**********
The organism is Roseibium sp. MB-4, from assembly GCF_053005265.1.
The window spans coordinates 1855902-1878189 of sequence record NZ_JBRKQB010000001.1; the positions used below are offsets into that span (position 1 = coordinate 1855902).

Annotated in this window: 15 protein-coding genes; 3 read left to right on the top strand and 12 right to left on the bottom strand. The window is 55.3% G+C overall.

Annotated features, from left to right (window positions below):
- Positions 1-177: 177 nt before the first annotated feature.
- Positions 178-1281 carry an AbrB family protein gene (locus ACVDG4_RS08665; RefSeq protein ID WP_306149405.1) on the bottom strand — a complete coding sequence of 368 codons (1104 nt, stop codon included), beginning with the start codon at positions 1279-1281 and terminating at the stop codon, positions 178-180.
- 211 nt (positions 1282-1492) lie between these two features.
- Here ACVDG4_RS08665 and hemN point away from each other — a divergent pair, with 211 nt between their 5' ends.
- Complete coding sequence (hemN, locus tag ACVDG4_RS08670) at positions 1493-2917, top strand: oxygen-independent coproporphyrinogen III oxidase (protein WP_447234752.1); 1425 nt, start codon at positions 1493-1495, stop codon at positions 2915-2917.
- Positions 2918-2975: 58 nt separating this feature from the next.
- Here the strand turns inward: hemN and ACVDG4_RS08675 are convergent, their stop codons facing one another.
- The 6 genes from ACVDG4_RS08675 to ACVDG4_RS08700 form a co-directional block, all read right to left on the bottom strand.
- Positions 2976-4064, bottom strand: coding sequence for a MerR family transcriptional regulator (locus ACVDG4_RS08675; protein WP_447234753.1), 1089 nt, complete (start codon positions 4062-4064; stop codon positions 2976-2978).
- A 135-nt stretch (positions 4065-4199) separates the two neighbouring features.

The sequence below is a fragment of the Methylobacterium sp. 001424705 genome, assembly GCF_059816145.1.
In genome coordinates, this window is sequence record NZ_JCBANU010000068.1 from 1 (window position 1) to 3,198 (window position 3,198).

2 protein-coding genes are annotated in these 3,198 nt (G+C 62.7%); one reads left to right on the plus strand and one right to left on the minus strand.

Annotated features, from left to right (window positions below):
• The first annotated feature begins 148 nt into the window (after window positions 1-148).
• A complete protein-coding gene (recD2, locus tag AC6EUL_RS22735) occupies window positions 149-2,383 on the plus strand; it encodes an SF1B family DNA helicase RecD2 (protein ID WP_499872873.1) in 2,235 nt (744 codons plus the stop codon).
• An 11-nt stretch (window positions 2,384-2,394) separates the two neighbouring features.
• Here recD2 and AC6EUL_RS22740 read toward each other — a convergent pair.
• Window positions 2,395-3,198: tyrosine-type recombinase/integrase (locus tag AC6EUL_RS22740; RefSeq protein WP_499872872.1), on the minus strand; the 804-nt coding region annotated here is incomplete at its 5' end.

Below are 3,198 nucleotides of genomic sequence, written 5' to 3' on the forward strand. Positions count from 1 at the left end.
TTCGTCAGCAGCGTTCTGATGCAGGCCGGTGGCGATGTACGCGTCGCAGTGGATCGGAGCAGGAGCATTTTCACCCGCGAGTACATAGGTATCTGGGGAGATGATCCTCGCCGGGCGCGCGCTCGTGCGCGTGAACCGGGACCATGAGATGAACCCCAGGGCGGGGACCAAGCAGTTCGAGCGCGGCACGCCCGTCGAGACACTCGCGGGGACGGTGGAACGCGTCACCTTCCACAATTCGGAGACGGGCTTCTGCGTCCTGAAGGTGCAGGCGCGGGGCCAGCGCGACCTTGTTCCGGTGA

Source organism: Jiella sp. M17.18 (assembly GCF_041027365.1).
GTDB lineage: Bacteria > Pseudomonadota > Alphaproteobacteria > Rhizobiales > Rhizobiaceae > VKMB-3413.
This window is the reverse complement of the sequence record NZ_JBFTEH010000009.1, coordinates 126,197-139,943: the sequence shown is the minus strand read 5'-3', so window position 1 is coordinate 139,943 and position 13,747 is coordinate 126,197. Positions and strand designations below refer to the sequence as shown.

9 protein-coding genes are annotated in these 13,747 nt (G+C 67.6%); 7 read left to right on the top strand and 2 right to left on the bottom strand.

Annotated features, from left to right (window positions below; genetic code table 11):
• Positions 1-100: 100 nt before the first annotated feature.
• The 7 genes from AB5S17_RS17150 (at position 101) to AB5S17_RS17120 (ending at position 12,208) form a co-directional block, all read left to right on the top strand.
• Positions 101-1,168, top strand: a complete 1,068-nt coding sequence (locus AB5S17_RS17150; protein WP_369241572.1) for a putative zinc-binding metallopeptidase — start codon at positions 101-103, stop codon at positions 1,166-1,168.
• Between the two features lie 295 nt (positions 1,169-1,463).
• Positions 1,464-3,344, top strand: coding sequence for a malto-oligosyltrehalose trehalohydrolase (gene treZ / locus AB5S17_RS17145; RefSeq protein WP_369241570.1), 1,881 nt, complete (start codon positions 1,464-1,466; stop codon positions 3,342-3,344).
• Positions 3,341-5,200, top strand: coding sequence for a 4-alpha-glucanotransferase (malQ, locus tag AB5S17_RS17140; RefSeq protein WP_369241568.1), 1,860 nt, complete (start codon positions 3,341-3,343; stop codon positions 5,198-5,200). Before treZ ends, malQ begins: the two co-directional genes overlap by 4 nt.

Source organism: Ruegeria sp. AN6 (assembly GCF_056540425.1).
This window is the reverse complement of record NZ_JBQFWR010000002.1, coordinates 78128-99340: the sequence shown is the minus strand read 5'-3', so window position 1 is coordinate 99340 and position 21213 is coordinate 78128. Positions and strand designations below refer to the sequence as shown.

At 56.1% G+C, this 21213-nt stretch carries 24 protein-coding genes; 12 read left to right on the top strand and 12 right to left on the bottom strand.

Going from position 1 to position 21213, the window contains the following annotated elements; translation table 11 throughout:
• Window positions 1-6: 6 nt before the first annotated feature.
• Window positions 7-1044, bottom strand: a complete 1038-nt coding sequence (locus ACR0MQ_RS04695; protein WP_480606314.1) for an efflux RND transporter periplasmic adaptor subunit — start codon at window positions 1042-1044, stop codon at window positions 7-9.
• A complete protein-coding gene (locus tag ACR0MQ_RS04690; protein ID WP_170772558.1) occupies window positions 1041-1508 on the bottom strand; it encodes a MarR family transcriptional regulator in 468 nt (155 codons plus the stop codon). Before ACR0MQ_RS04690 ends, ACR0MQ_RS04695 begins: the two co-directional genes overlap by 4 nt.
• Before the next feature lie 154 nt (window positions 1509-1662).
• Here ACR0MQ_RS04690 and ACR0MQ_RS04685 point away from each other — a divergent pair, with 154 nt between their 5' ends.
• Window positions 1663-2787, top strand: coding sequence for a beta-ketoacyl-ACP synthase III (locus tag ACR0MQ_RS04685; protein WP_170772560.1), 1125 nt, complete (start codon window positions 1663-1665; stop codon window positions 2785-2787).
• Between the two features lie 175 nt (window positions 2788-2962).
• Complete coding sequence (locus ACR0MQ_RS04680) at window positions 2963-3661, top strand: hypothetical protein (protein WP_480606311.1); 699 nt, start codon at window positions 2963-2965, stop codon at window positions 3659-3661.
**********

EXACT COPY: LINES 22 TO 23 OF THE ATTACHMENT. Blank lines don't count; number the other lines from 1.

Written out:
• Here recD2 and AC6EUL_RS22740 read toward each other — a convergent pair.
• Window positions 2,395-3,198: tyrosine-type recombinase/integrase (locus tag AC6EUL_RS22740; RefSeq protein WP_499872872.1), on the minus strand; the 804-nt coding region annotated here is incomplete at its 5' end.